If someone asked you "where is one of the most prominent earthwork monuments in the North region?" What would you say? Most likely, the most obvious would be somewhere on Hadrian's Wall - Housesteads, Vindolanda or such like? It probably wouldn't be "2 miles north west of Alston" would it?

If someone asked you "where is one of the most prominent earthwork monuments in the North region?" What would you say? Most likely, the most obvious would be somewhere on Hadrian's Wall - Housesteads, Vindolanda or such like?

After intensive research and study, Stewart Ainsworth (English Heritage investigator and Time Team presenter) concluded that this title belonged to Epiacum (Whitley Castle), two miles North- West of Alston, and went on to say that it is "arguably the best preserved roman fort in the UK".

Stewart's interest in Epiacum began a few years back when English Heritage were beginning their farmer miner landscape study on the Alston Manor area. Whitley Castle was not to be included in this as it was decided that the Northumberland border should be the boundary of the study area. However, the North Pennines AONB office suggested that English Heritage should at least consider it as they were aware of our plans to raise the profile of the fort and increase visitors knowledge and understanding of it. At that time, only a few visitors came to the fort - those who knew something about it already.

Whitley Castle from the air courtesy of English HeritageSo, Stewart arrived and said he would have a "quick look" at the fort and let me know at a later date what his decision was. Following a two hour visit, during which he enthused about Epiacum, he suggested there and then that not only should Epiacum be included in the study but it should be the starting point of his five year long project.

The next 18 months or so were busy! Visits from Stewart and Dave Went, his colleague and Durham University were frequent and they carried out a range of research techniques including geophysics, resistivity and lidar photography. The results were published in a comprehensive report, which is available to view or download from English Heritage (it is very large!)

In the meantime, Epiacum Heritage Ltd was formed as a rural business and we submitted an application for a Your Heritage grant from the Heritage Lottery Fund. After an anxious wait, at the end of February we were told it had been successful and we were awarded £49,200 to spend on a project called "Epic Epiacum" which will promote the site through a range of activities and public events, train volunteers to carry out guided walks, establish educational activities on site and also provide training for heritage skills such as dry stone walling. Our purpose is to evidence the need for a larger project and to identify Epiacum as a visitor destination with full visitor facilities.

We are only at the very start of a long, but exciting journey. If you are interested in knowing more please do not hesitate to call me on 01434 382080. Alternatively, "like" the Epiacum (Whitley Castle) facebook page or follow us on twitter @epiacum. Or visit our website at www.epiacumheritage.org where you can sign up on the "Help Out" page to volunteer or just find out what is going on.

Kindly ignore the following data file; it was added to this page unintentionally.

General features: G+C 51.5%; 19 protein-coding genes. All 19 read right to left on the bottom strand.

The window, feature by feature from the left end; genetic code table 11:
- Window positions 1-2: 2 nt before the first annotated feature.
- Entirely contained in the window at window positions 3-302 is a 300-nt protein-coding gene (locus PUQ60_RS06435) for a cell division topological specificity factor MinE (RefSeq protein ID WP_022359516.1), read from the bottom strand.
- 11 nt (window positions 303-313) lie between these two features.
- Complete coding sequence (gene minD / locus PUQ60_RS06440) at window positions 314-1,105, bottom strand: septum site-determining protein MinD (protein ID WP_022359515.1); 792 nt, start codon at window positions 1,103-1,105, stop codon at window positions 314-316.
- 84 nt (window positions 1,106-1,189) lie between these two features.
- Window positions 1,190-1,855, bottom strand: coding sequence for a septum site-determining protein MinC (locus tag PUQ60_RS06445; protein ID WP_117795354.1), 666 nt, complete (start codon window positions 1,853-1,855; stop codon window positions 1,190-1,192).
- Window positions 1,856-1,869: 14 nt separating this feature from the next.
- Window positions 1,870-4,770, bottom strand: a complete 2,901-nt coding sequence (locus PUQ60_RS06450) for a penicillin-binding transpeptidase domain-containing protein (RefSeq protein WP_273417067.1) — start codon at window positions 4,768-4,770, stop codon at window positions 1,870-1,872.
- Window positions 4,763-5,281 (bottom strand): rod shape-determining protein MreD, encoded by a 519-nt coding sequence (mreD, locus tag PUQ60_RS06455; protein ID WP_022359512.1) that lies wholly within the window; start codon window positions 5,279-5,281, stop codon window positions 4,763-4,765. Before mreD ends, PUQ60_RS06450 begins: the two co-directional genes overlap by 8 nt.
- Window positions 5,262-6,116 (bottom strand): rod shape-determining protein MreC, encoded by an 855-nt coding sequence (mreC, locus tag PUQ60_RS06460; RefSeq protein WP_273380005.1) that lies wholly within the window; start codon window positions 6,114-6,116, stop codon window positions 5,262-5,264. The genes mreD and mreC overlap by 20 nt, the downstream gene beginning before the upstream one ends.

The whole project is about community involvement so we anticipate lots of interesting activity and opportunities to learn more about this fort which has been largely ignored in favour of the Wall. We personally like the title it has been given of "The Hidden Gem of the North Pennines". Like any gem it needs looking after but also it needs to be treasured and celebrated as something to be proud of.

There will be a public "drop in" event 
from 2-4pm on Tuesday, 22 May
at Cairns Community Hall
(Knarsdale Village Hall, outside of Slaggyford)
Please come along .... have a cuppa and find out more about what is happening - and get involved!!


Digging and metal detecting are both illegal on the site but we are open to all ideas about how to best promote and explore this fascinating site.

Our first event of the project took place recently - a molehill survey. The moles, unlike us humans, have no concept of law breaking and so, in spite of the ban on digging on site, they continue unashamedly and oblivious. Farmers, of course, regard Mr Mole as a pest and employ many hours trying to get rid of them. However, for once, they are doing "good work" - in revealing some of the hidden treasures of roman history. Upwards of thirty keen volunteers joined us in systematically sieving molehill soil in an awhitley_castle_findsrea of the fort which had been gridded out in 10x10m squares. The first job was to count the molehills in each square so that any finds could be assigned to a specific area. We were surveying in the area where the barracks would have been - and we were not dissapointed. People found pottery, rims from cooking pots, a bead from a necklace made from jet and nails in abundance [some finds from the Fort pictured above]. Roman nails are quite gruesome to look at! These were interesting to the archaeologists on site as they were evidence that the barracks were built from wood rather than stone.

We were only able to carry out this work due to Rob Young from English heritage being on site to oversee the survey - please not it is illegal to remove anything from an archaeological site. Digging and metal detecting are strictly forbidden by law.

Information on our summer programme of events, including a range of guided walks, open days as well as a two day education event with roman reenactment and learning activities can found our website.

Elaine Edgar
on behalf of Epiacum Heritage